The Risen Empire

The Risen Empire

Scott Westerfeld

Synopsis of The Risen Empire

From the acclaimed Author of Fine Prey, Polymorph, and Evolution's Darling (Philip K. Dick Award special citation and a New York Times Notable Book) comes a sweeping epic, The Risen Empire, Scott Westerfeld's dazzling hardcover debut.

The undead Emperor has ruled his mighty interstellar empire of eighty human worlds for sixteen hundred years. Because he can grant a form of eternal life, creating an elite known as the Risen, his power has been absolute. He and his sister, the Child Empress, who is eternally a little girl, are worshiped as living gods. No one can touch them. Not until the Rix, machine-augmented humans who worship very different gods: AI compound minds of planetary extent. The Rix are cool, relentless fanatics, and their only goal is to propagate such AIs throughout the galaxy. They seek to end, by any means necessary, the Emperor's prolonged tyranny of one and supplant it with an eternal cybernetic dynasty of their own. They begin by taking the Child Empress hostage. Captain Laurent Zai of the Imperial Frigate Lynx is tasked with her rescue.Separated by light-years, bound by an unlikely love, Zai and pacifist senator Nara Oxham must each in their own way, face the challenge of the Rix, and they each will hold the fate of the empire in their hands.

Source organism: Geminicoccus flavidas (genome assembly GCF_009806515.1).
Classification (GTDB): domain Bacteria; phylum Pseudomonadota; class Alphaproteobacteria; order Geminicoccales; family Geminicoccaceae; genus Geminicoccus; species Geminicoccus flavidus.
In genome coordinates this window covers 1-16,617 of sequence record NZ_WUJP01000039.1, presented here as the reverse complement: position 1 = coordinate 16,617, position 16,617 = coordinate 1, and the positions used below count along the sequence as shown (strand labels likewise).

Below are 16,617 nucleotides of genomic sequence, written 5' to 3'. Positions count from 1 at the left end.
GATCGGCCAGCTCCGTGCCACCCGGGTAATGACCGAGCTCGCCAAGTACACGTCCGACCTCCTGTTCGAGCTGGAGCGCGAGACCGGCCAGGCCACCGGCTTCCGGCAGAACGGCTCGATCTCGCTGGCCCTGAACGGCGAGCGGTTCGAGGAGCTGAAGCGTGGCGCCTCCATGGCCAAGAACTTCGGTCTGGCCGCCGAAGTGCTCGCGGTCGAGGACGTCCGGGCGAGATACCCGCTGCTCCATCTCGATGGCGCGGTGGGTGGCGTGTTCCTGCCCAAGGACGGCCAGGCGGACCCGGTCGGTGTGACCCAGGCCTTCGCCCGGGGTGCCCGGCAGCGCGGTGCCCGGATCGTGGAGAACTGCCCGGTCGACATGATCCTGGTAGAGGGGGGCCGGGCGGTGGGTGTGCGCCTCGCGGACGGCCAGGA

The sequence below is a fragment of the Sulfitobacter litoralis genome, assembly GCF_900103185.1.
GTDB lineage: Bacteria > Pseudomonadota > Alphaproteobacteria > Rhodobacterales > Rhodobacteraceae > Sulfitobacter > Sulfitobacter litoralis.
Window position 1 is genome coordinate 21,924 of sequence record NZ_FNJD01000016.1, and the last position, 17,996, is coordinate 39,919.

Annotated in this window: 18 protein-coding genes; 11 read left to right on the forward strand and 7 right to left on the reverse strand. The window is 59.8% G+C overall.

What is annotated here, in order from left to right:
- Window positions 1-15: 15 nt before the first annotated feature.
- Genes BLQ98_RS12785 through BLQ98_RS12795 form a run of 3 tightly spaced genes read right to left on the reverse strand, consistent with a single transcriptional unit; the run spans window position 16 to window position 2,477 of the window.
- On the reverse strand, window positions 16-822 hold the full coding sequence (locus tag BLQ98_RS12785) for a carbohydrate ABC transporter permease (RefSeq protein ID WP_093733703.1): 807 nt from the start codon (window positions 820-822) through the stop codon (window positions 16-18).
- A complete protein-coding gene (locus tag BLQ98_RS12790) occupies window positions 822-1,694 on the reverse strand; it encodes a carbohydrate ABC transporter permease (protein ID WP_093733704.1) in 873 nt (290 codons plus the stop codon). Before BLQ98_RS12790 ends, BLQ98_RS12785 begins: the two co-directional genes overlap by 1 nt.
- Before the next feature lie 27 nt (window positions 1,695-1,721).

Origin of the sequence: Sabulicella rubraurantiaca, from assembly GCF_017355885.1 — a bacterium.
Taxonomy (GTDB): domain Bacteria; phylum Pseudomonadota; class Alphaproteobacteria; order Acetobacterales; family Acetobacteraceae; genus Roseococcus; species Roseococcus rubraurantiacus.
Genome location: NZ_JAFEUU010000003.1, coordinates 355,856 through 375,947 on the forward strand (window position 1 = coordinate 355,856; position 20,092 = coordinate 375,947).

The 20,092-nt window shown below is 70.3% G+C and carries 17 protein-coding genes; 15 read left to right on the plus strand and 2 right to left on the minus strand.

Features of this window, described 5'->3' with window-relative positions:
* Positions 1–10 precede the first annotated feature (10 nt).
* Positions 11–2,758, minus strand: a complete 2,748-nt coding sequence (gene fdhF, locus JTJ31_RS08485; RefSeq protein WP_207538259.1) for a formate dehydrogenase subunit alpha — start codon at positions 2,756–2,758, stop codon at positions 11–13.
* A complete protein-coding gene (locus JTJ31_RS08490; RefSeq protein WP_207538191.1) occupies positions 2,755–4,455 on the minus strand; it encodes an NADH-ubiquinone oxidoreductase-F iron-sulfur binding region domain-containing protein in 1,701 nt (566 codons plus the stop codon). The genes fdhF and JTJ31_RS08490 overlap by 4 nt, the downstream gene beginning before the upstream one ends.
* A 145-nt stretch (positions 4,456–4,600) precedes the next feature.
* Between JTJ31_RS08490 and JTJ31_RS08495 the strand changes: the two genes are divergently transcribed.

The Risen Empire is the first great space opera of the twenty-first century.

About the Author

Scott Westerfeld is a software designer, a composer of music for modern dance whose works have been performed both here and abroad, and the Author of three previous novels. He lives in New York City and Sydney, Australia.

Reviews of The Risen Empire


The entire plot is hurried, engaging in a one-step-forward, two-steps-back kind of titillation that is meant to heighten suspense but all too often leaves one feeling manipulated by serial cliffhangers instead. -- Paul Witcover,

Do yourself a favor and get on-board. -- Paul Giguere, SFRevu

Fans who want mind boggling action will resent the flashbacks as intrusions while those who want to understand alien worlds and ways of life will appreciate these as delightful erudition. -- Harriet Klausner, BooksNBytes

Westerfeld's world is carefully imagined, but his purpose remains, at best, vague. -- Claude, Infinity Plus